"There's no threat of government shutdown," House Speaker John Boehner said last night, a sentiment that doesn't seem so comforting Friday morning. The Republican-controlled House did pass a disaster relief bill by a thin 219-203 margin last night that included $3.65 million dollars to help refill the coffers of the Federal Emergency Management Agency, The Los Angeles Times wrote. But it also included what the paper colorfully described as a "poison pill" of provisions that Harry Reid and Senate Democrats would never go for. Things like, as the paper reports, taking "$1.5 billion from a green vehicle program that Democrats champion as a job creator" and "$100 million from an Energy Department account" that loaned money to the bankrupt solar-company Solyndra to send a message. The New York Times had a sober appraisal this morning:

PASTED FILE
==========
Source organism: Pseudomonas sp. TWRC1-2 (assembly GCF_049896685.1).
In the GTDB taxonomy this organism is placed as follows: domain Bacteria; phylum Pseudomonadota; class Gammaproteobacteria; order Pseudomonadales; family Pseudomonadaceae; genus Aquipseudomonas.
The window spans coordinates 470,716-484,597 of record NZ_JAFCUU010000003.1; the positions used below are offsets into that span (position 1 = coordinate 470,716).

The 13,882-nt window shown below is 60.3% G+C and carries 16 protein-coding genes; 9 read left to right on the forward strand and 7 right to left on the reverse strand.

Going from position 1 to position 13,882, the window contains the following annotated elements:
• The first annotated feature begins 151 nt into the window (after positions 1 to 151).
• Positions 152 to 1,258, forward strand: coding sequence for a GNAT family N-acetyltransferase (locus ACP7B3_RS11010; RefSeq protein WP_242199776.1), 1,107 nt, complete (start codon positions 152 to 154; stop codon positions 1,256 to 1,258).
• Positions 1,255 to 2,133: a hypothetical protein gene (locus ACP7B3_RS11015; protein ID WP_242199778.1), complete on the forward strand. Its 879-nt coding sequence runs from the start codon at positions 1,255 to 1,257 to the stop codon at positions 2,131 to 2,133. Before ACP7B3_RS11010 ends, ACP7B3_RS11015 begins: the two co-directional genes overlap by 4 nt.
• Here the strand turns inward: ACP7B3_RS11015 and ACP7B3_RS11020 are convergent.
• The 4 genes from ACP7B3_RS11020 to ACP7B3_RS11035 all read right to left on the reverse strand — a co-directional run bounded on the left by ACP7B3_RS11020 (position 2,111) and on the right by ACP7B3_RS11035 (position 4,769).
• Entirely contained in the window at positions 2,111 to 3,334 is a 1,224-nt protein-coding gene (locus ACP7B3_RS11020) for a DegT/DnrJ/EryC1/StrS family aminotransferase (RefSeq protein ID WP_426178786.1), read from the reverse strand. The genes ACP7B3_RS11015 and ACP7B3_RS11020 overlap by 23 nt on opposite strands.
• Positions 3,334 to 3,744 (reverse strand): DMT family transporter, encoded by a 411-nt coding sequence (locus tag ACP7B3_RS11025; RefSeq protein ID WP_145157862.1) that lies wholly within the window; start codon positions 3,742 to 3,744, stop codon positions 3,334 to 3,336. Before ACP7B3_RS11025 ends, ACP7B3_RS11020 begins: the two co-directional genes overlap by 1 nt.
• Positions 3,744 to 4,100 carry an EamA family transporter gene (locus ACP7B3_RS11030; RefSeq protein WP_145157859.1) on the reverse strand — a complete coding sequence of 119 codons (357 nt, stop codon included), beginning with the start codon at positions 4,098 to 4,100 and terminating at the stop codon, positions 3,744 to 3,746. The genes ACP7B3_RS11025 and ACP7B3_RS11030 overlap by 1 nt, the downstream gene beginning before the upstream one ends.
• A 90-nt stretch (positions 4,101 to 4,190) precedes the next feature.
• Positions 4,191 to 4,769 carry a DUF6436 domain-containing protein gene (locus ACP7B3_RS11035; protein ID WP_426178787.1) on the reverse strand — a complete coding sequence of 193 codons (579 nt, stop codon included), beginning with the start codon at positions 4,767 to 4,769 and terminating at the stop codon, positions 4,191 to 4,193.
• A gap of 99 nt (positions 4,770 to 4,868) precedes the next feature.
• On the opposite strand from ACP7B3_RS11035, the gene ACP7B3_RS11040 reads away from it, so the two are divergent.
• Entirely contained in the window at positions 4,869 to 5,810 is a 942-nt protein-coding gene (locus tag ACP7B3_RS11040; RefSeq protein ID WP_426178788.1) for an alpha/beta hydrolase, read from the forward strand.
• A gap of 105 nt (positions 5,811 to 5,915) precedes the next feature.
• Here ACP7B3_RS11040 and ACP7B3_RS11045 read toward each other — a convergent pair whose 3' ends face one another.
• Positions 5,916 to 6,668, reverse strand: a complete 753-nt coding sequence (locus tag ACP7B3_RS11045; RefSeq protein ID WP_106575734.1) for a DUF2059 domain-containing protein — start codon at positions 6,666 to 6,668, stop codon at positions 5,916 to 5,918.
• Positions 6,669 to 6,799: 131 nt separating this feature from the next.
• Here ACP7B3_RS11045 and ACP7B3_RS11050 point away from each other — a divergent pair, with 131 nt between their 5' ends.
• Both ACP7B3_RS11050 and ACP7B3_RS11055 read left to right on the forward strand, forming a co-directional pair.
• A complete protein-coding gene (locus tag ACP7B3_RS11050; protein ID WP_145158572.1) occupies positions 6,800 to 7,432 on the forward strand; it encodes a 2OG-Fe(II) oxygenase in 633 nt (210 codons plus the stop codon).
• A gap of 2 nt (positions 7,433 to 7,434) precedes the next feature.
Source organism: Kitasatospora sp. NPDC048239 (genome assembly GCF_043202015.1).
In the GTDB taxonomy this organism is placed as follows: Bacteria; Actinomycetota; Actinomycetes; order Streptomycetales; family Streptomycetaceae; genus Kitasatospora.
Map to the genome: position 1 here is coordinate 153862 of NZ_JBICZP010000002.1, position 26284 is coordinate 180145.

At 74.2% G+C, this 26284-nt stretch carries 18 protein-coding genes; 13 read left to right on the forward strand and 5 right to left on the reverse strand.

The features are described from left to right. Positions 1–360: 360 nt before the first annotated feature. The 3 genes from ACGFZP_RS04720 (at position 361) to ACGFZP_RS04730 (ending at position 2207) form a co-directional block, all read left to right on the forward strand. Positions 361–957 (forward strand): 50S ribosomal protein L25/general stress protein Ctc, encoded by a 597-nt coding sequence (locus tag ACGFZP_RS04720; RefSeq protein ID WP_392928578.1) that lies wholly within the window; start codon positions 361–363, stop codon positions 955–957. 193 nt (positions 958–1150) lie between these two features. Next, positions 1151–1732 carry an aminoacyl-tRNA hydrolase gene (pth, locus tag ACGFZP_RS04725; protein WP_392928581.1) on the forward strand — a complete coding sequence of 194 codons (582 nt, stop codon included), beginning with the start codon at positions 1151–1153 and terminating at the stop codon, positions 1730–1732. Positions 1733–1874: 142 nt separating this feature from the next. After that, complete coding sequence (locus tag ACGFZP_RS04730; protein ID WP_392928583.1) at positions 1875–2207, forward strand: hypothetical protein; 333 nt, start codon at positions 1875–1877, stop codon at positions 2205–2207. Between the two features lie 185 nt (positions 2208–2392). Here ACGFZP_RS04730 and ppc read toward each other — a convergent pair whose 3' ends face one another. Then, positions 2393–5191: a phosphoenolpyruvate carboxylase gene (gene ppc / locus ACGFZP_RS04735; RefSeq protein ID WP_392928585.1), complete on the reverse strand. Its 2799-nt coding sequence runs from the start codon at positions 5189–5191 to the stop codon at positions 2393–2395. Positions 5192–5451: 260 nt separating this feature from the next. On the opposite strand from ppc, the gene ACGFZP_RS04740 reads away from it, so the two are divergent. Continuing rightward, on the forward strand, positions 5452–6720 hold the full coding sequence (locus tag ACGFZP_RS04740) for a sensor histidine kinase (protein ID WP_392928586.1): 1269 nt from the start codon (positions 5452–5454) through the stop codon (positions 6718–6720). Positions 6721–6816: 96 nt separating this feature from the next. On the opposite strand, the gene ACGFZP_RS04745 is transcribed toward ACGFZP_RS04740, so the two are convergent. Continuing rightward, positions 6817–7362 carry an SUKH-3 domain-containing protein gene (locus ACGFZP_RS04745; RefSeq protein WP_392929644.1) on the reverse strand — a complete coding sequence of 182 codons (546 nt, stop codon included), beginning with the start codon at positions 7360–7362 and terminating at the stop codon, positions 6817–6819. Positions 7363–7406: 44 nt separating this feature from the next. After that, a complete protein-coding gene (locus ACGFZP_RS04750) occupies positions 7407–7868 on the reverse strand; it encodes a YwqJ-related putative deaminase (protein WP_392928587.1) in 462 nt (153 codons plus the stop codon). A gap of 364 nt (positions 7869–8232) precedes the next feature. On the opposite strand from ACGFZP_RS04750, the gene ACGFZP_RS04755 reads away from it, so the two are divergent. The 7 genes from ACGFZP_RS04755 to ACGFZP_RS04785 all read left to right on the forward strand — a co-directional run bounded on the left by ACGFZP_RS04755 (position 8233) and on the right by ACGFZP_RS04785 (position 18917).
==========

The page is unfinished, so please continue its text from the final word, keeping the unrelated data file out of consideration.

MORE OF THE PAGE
If the Senate balks, it is not clear how the two houses would overcome the resulting impasse and avert a government shutdown. Most federal agencies need money to continue operations beyond Oct. 1. The disaster relief fund of the Federal Emergency Management Agency is running short of money.
The House version is headed to a vote expected sometime on Friday, The Washington Post said, adding: "Without a stopgap in place to buy time for further negotiations, the government will shut down at month's end."
This article is from the archive of our partner The Wire.
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